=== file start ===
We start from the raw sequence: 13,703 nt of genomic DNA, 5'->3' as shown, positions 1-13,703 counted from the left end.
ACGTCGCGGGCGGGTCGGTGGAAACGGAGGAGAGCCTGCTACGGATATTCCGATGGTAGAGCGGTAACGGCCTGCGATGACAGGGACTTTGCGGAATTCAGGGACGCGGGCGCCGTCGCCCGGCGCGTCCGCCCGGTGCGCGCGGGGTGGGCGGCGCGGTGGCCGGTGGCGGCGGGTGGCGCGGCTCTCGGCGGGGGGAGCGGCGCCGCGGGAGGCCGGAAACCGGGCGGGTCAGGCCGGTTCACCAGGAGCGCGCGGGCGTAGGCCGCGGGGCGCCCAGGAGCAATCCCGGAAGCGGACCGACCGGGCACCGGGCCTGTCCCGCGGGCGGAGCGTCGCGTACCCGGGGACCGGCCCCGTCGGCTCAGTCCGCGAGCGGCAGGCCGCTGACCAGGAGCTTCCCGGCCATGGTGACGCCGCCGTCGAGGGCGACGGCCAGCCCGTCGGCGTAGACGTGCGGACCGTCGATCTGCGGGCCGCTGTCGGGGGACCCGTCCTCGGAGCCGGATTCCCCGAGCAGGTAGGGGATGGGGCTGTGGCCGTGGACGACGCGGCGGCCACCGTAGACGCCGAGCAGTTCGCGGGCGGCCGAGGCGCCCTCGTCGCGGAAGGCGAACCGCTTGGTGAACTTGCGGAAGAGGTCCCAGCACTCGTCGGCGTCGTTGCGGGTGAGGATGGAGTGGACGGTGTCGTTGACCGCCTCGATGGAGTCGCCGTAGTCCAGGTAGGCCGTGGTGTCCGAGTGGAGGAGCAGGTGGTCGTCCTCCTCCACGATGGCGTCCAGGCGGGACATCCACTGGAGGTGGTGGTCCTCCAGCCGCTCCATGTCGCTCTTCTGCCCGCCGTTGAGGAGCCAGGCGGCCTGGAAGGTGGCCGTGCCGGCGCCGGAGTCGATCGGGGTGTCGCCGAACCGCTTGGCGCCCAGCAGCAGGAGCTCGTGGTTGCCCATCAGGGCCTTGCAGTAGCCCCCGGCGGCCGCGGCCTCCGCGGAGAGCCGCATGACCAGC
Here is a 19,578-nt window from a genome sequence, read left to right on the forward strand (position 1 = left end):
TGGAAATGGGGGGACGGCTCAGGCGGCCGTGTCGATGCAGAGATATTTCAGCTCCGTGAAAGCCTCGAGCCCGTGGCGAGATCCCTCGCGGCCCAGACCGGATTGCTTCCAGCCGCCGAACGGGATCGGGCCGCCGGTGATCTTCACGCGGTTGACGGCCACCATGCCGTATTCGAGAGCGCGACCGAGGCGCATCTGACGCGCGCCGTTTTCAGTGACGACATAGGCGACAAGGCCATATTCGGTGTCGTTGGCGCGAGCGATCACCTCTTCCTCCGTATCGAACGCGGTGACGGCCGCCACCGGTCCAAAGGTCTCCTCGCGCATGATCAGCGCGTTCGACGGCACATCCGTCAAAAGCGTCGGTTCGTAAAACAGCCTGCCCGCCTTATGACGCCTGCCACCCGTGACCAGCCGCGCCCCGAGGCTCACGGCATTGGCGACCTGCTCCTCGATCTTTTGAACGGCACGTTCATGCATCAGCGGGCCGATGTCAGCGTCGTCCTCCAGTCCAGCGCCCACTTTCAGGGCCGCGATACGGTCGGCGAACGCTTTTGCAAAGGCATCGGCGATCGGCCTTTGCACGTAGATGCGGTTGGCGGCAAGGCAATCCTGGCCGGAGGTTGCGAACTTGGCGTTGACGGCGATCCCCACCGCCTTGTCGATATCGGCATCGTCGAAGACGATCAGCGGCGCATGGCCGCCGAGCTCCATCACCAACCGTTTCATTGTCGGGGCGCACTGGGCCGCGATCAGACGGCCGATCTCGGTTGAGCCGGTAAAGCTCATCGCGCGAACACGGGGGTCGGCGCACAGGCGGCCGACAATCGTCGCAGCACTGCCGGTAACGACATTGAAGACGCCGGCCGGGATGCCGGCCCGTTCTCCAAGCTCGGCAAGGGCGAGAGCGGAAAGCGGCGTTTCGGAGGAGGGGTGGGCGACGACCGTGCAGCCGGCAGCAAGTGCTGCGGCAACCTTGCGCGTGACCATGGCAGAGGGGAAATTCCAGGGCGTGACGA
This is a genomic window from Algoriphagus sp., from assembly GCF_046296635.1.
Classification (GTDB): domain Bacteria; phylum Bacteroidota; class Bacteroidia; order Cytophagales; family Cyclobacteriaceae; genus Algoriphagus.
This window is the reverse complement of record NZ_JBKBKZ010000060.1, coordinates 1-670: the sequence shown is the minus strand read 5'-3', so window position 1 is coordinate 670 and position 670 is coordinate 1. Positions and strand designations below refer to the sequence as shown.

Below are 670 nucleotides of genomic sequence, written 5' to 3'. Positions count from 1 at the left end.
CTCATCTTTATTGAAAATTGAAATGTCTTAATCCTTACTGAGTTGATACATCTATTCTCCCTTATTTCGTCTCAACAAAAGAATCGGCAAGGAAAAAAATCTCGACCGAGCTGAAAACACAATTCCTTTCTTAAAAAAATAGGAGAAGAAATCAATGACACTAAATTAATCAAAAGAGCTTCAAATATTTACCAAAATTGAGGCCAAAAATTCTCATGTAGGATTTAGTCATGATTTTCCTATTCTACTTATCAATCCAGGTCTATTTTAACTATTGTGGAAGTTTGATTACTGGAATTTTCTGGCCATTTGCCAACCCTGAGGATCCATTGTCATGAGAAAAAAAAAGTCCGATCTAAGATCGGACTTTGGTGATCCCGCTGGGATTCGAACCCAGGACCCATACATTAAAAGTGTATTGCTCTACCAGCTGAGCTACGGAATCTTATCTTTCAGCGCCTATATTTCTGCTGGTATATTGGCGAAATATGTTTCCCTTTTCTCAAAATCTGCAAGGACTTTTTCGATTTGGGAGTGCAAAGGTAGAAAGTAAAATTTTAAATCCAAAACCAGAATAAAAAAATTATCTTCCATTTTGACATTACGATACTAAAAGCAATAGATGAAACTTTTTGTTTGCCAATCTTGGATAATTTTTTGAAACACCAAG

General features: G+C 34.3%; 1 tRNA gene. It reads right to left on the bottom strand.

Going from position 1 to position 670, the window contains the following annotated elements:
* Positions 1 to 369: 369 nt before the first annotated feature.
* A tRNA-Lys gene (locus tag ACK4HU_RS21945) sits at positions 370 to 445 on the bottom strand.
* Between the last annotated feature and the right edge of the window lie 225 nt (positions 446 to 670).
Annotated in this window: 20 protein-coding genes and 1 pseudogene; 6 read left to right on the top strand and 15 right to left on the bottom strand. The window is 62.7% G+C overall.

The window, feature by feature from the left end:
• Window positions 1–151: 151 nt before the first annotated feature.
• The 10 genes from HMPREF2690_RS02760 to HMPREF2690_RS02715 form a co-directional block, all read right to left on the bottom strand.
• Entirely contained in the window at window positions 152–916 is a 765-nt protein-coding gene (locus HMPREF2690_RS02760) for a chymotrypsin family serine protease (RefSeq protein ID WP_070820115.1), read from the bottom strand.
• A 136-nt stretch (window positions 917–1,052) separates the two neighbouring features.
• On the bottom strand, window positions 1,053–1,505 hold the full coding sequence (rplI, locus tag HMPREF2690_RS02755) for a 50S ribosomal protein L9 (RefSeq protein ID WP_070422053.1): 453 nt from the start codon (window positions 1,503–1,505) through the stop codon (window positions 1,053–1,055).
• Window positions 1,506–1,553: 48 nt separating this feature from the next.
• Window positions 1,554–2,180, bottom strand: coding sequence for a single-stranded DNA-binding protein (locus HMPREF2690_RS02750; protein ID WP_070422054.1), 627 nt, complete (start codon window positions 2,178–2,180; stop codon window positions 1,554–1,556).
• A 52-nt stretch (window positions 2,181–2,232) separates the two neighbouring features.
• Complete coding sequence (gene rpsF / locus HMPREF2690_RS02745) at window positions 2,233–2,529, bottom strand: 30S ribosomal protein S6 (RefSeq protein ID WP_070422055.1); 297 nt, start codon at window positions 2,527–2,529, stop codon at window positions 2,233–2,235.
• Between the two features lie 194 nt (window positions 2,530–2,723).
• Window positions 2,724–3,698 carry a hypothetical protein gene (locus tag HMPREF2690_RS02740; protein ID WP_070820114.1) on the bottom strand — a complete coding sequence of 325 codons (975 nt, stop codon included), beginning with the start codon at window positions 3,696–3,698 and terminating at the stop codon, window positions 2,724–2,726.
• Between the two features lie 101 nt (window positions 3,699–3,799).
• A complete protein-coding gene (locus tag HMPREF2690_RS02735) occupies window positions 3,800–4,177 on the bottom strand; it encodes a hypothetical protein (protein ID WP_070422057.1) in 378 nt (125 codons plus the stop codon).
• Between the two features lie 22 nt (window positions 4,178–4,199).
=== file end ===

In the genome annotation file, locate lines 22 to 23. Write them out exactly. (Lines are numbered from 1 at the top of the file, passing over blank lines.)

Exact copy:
• Window positions 1,506–1,553: 48 nt separating this feature from the next.
• Window positions 1,554–2,180, bottom strand: coding sequence for a single-stranded DNA-binding protein (locus HMPREF2690_RS02750; protein ID WP_070422054.1), 627 nt, complete (start codon window positions 2,178–2,180; stop codon window positions 1,554–1,556).